Pivoting to Virtual Wine Tastings
After a month or so in quarantine, Happy Hours have new meaning.
I must confess that I’m very late to write this article because, for many weeks, I thought it seemed frivolous and inappropriate to write about wine in any meaningful way while so many people are suffering in innumerable ways, whether directly affected by the Coronavirus or the fallout reaching into every corner of society. While I’m fortunate to say that my family — nuclear & extended — thus far have remained healthy, I have friends who’ve lost loved ones, so I’ve been wary of setting the right tone.
Admittedly, my day-to-day work in normal times is pretty joyful. I have, to my own and my family’s utter mystification, successfully married my passions with my vocation, an ever-evolving journey from journalist, to sommelier, to teacher, to speaker, to entertainer. I won’t bore you with the quotidian existential crises that arise from the constant “hustle,” because what I’m hustling is worth the joy it brings me. From what I’m told by many of those who connect with me, I am at my happiest standing in front of a room full of people who want to taste wine with me; placemats in front of each of them set with upwards of a dozen half-filled glasses, arranged just so. I jokingly describe myself as a “serial connector.” I feed on the energy of a crowd, and it fuels me in ways that are hard to describe, but “alchemy” might be one word that fits.
“I am at my happiest standing in front of a room full of people who want to taste wine with me …”
While I always have pages and pages of notes that I prepare in advance, all methodically written on 8.5 by 11-inch paper, divided and torn vertically by hand, I only glance down to look at them as a reflex. I already know what I want to and need to say, but depending on the mood and the feel of the crowd, I let storytelling get me to the points I must make. It may sound completely unorthodox (or crazy) and it is, but I can say with certainty that I have never repeated a seminar the same way twice. Even if the wines and the discussion is a duplicate seminar that took place a day, week, or year before, I will deliver what needs to be delivered — the message — but how I get there, I cannot plan – ever. It all depends on how that energy I’m pulling from the crowd moves through me.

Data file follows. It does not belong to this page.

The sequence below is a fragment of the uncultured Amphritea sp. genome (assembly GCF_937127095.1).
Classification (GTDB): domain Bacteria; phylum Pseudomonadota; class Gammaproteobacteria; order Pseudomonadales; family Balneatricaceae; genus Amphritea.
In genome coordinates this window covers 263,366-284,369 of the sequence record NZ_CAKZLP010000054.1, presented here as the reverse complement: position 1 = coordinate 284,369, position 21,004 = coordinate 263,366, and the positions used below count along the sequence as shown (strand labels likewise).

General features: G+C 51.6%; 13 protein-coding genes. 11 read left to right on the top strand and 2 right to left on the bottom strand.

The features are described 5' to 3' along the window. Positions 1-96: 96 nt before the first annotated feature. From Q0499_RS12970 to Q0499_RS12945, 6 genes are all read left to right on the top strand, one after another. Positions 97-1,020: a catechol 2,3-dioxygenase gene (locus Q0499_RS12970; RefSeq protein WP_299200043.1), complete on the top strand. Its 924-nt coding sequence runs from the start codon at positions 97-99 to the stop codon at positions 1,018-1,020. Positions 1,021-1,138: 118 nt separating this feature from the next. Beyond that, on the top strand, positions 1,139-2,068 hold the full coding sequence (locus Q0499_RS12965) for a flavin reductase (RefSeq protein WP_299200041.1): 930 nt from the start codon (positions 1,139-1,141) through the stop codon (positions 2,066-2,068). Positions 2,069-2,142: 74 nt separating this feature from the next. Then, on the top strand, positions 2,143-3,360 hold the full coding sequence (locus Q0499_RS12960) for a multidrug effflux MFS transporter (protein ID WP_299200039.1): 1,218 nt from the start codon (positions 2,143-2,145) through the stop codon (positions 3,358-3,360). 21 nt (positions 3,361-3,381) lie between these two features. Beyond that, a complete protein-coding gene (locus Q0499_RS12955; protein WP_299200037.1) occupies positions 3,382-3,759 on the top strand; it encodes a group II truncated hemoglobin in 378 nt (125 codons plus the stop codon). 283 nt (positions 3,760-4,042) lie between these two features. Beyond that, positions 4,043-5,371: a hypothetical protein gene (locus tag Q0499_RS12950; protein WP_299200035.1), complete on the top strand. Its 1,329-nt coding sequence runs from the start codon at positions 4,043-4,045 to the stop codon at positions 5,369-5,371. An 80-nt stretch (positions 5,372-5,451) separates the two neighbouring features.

All to say, of course, that I’ve been grounded and feeling like a caged social animal. I’m dying to connect with those outside of my home. I’ve been volunteering to deliver groceries to elderly neighbors, but without testing, am fearful of endangering my family every time I leave my home. My wife, Toni, sensing all of my anxiety, encouraged me to test out virtual wine tastings using Zoom as a means of connecting. At first, I was apprehensive, but then, about five weeks ago, a colleague who owns an event planning agency, David Landgraf, of Make it Happen!, asked me if I’d host a tasting for a large group of New York-area corporate event planners. Given how I was feeling about appearances of frivolity, I suggested we call it a toast to our health, and rather than ask guests to buy wine, to use what they had in their homes, preferably something sparkling, so that I could explain the misconceptions between Champagne, Crémant, Cava and Prosecco. More than 80 people signed up, bubbles in hand, and it turned out really nicely.
So nicely, in fact, many of the guests requested we do it again two weeks later, but this time with wine. I connected with my friend Dustin Wilson, MW, who owns Verve Wine in New York City and San Francisco, to work out delivery and shipping. While there have been some shipping issues here and there (not to mention the utter ridiculousness of inter-state wine shipping bickering between, for example: New York, Illinois, and Texas), but it’s working. I’m suddenly getting requests from friends and clients far and wide; some to benefit local charities, others just to connect people who, like me, are craving connection.
I’ve also begun testing out Instagram Live to host wine tastings, and a weekly podcast on Sundays at 5pm ET/2pm PT with my buddy and winemaker Josh Phelps called, “Sunday Sauce.” This has led to wineries asking if I could host IG Live tastings sponsored by them with their wines. It’s fascinating how it’s all been unfolding and evolving. Sure, I’m still feeling a bit uneasy about, well, everything. But, this is helping me and, from the feedback I’m getting, others too in surprising ways. I am grateful.